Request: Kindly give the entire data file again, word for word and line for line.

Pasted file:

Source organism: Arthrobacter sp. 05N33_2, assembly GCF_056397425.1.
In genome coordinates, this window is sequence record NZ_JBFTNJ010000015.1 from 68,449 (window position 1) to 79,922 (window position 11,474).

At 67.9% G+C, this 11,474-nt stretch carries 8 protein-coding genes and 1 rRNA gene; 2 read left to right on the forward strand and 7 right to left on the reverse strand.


Source organism: Arthrobacter sp. 05N33_2, assembly GCF_056397425.1.
In genome coordinates, this window is sequence record NZ_JBFTNJ010000015.1 from 68,449 (window position 1) to 79,922 (window position 11,474).

At 67.9% G+C, this 11,474-nt stretch carries 8 protein-coding genes and 1 rRNA gene; 2 read left to right on the forward strand and 7 right to left on the reverse strand.